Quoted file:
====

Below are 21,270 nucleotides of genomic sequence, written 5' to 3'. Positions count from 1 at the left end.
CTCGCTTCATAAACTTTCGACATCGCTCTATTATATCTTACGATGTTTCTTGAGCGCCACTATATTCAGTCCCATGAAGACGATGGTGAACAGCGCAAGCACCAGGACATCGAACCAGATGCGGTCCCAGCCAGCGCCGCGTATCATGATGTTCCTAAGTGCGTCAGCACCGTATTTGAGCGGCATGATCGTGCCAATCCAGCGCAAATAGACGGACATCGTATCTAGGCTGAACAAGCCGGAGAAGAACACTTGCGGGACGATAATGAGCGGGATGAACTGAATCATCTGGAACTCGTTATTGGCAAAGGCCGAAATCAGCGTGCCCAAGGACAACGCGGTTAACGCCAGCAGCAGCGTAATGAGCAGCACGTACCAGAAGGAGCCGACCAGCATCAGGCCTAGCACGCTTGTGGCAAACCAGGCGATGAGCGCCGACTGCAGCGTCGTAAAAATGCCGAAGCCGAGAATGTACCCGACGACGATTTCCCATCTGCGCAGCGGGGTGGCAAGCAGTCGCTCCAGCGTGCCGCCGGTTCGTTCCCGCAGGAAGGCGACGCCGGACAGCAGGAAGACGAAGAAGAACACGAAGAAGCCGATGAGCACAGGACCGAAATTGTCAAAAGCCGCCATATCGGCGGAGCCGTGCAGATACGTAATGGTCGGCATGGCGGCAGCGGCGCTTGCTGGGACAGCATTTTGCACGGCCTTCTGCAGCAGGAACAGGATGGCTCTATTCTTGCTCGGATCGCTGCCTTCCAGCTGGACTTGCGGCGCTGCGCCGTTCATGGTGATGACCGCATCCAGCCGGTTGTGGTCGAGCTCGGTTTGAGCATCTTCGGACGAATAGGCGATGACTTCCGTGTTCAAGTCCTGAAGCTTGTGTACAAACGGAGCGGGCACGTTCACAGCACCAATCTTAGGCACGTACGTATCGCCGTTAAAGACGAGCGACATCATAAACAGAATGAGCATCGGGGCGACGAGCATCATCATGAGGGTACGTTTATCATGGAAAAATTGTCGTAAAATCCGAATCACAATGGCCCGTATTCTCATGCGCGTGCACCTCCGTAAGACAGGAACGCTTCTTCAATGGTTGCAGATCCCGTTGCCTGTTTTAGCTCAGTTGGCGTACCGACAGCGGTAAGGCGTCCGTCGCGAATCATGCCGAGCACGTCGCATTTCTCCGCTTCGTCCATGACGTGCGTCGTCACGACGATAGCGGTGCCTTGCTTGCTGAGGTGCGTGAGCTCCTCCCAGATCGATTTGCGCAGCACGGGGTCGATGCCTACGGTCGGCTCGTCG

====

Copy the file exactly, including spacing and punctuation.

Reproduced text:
Below are 21,270 nucleotides of genomic sequence, written 5' to 3'. Positions count from 1 at the left end.
CTCGCTTCATAAACTTTCGACATCGCTCTATTATATCTTACGATGTTTCTTGAGCGCCACTATATTCAGTCCCATGAAGACGATGGTGAACAGCGCAAGCACCAGGACATCGAACCAGATGCGGTCCCAGCCAGCGCCGCGTATCATGATGTTCCTAAGTGCGTCAGCACCGTATTTGAGCGGCATGATCGTGCCAATCCAGCGCAAATAGACGGACATCGTATCTAGGCTGAACAAGCCGGAGAAGAACACTTGCGGGACGATAATGAGCGGGATGAACTGAATCATCTGGAACTCGTTATTGGCAAAGGCCGAAATCAGCGTGCCCAAGGACAACGCGGTTAACGCCAGCAGCAGCGTAATGAGCAGCACGTACCAGAAGGAGCCGACCAGCATCAGGCCTAGCACGCTTGTGGCAAACCAGGCGATGAGCGCCGACTGCAGCGTCGTAAAAATGCCGAAGCCGAGAATGTACCCGACGACGATTTCCCATCTGCGCAGCGGGGTGGCAAGCAGTCGCTCCAGCGTGCCGCCGGTTCGTTCCCGCAGGAAGGCGACGCCGGACAGCAGGAAGACGAAGAAGAACACGAAGAAGCCGATGAGCACAGGACCGAAATTGTCAAAAGCCGCCATATCGGCGGAGCCGTGCAGATACGTAATGGTCGGCATGGCGGCAGCGGCGCTTGCTGGGACAGCATTTTGCACGGCCTTCTGCAGCAGGAACAGGATGGCTCTATTCTTGCTCGGATCGCTGCCTTCCAGCTGGACTTGCGGCGCTGCGCCGTTCATGGTGATGACCGCATCCAGCCGGTTGTGGTCGAGCTCGGTTTGAGCATCTTCGGACGAATAGGCGATGACTTCCGTGTTCAAGTCCTGAAGCTTGTGTACAAACGGAGCGGGCACGTTCACAGCACCAATCTTAGGCACGTACGTATCGCCGTTAAAGACGAGCGACATCATAAACAGAATGAGCATCGGGGCGACGAGCATCATCATGAGGGTACGTTTATCATGGAAAAATTGTCGTAAAATCCGAATCACAATGGCCCGTATTCTCATGCGCGTGCACCTCCGTAAGACAGGAACGCTTCTTCAATGGTTGCAGATCCCGTTGCCTGTTTTAGCTCAGTTGGCGTACCGACAGCGGTAAGGCGTCCGTCGCGAATCATGCCGAGCACGTCGCATTTCTCCGCTTCGTCCATGACGTGCGTCGTCACGACGATAGCGGTGCCTTGCTTGCTGAGGTGCGTGAGCTCCTCCCAGATCGATTTGCGCAGCACGGGGTCGATGCCTACGGTCGGCTCGTCG